If things continue like this, we're not going to know what the 4th Amendment stands for, anymore. In my neck of the woods, a three-judge panel from the 6th District Court of Appeals for California extended the authority that SCOTUS granted in Diaz. In People v. Nottoli (H035902) [warning: link opens 38-page pdf], the Court summoned the previous 'container' argument and ruled that during an inventory search incident to a lawful arrest, a cellular device (in this case, a Blackberry) found in a glove compartment was fair game for a warrantless search.
What result if Nottoli had password-protected his device?
While California appears to be loosening 4th Amendment protections further, other jurisdictions are tightening them. In United States v. Musgrove, 2011 WL 4356521 (E.D.Wis. 2011) (Joseph, M.J.), the mere movement of a mouse/touching of a keyboard was enough to trigger an illegal search ruling. How? Defendant's PC's screen-saver was enabled. Nothing was visible to officers who responded to D's home to investigate the possibility of criminal behavior. By either touching the mouse or keyboard, an officer brought the device out of screen-saver mode, revealing a Facebook wall containing incriminating evidence, resulting in D's arrest.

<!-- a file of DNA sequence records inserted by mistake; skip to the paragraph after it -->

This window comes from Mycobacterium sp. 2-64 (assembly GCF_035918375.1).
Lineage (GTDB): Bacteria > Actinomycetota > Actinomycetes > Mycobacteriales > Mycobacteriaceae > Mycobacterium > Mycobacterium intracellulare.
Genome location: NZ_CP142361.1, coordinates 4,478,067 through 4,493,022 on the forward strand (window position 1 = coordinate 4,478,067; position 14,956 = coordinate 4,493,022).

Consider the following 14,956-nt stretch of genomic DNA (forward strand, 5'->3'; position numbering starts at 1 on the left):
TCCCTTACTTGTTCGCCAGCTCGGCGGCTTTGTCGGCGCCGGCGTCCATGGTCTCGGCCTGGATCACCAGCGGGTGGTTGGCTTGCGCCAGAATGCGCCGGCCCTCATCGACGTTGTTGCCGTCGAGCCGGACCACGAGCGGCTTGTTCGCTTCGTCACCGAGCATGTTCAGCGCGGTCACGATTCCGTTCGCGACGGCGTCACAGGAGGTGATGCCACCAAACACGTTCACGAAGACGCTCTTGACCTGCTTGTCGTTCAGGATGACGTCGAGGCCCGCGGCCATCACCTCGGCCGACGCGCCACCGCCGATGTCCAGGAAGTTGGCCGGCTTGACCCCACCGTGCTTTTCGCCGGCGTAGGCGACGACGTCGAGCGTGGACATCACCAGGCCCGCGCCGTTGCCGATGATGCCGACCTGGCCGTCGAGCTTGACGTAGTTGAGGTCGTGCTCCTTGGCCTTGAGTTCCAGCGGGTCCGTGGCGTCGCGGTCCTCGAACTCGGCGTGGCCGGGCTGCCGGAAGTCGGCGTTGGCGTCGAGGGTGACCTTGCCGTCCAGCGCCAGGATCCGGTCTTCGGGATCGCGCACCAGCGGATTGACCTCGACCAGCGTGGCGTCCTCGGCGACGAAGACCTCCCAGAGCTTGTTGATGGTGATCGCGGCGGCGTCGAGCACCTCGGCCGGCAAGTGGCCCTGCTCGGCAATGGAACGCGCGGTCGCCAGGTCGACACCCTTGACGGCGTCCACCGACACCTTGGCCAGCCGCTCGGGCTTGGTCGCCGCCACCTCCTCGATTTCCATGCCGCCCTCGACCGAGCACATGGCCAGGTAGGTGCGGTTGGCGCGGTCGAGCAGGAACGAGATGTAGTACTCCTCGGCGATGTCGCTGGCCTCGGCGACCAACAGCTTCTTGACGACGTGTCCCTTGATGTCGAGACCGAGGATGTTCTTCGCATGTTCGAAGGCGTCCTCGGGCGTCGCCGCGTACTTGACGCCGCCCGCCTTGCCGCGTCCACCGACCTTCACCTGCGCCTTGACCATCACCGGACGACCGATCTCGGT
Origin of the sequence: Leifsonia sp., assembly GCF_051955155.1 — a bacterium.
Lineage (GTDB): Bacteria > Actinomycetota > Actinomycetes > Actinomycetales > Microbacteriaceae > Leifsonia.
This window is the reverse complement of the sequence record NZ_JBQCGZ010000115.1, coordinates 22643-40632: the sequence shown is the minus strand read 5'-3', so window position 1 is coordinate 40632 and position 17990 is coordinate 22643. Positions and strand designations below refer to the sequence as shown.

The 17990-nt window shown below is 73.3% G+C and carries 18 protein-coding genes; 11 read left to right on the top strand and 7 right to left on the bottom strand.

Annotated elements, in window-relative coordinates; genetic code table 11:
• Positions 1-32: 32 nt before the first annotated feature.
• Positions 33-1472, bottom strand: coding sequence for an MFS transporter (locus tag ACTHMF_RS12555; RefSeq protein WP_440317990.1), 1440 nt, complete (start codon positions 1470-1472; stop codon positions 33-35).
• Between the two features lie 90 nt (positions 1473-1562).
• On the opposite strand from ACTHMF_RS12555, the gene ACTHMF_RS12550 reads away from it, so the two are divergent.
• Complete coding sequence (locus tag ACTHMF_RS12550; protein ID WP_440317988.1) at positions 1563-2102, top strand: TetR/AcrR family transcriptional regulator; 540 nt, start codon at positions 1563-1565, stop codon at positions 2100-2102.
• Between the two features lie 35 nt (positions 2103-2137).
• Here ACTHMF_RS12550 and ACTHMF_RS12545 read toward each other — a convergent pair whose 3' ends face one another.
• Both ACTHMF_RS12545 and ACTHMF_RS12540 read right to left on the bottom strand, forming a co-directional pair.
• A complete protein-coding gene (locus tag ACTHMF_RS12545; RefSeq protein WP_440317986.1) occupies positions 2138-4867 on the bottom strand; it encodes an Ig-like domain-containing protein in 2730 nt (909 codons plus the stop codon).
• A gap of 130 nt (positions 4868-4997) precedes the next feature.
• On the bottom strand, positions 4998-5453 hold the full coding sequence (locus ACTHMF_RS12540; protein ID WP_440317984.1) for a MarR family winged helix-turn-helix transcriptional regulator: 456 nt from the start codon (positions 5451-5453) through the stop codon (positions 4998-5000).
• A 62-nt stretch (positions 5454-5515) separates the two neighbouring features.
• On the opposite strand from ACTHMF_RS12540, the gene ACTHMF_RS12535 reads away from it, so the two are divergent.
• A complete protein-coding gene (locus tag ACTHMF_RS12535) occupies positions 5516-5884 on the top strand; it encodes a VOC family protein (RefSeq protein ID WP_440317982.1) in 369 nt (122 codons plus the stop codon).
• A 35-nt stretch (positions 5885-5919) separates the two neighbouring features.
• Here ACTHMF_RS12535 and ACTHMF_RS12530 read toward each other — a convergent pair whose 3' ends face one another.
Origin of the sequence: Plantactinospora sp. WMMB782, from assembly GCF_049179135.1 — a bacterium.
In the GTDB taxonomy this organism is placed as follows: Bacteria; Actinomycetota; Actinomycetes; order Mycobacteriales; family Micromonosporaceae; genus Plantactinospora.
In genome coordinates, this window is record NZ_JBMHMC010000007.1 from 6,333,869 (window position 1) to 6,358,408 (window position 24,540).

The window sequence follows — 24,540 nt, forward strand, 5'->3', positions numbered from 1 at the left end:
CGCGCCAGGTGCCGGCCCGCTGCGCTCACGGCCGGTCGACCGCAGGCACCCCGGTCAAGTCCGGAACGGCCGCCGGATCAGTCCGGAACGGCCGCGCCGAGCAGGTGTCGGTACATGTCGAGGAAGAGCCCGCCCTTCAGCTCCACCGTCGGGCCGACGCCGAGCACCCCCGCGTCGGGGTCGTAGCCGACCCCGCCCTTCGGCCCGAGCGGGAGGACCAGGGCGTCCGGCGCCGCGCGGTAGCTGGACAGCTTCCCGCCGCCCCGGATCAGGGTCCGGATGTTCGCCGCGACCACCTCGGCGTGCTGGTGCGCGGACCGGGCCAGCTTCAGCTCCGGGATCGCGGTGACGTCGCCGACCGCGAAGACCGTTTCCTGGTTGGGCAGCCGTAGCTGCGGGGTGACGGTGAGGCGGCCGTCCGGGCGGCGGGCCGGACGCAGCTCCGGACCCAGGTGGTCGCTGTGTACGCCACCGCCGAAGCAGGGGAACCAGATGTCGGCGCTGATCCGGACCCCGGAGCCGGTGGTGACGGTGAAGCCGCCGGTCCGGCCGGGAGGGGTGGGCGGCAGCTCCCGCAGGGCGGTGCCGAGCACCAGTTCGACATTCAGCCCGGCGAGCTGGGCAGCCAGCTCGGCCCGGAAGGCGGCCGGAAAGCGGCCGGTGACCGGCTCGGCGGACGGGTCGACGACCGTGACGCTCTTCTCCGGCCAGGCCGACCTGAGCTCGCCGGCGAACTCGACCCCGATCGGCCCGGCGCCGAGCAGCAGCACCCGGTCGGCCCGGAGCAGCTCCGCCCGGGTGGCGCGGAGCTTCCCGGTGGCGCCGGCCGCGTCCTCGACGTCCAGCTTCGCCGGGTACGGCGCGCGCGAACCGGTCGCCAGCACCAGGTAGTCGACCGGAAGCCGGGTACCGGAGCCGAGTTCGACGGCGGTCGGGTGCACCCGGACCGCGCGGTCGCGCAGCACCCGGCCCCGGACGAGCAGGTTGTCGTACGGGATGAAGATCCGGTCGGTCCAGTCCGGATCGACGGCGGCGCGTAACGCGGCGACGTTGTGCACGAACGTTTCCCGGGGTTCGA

Citing the 'Plain View' exception, the Court reasoned that, had the Facebook wall been visible, no violation would have occurred. However, once the officer manipulated the mouse or keyboard to reveal the page, this constituted an illegal search.
What result if Musgrove had password-protected his device?
The dichotomy between these two cases is that the former was a search incident to a lawful arrest and the latter was a search resulting in a lawful arrest (according to facts, I'm giving the officers the benefit of the doubt because only the search was ruled unlawful, not the arrest – yet).
Why does this interest me? Anyone who has used a Blackberry knows that, under normal circumstances, the device goes into sleep mode and one must manipulate a key, the trackball or the trackpad to bring it out of that mode.
I suspect that plenty more fact-specific arguments are on the horizon…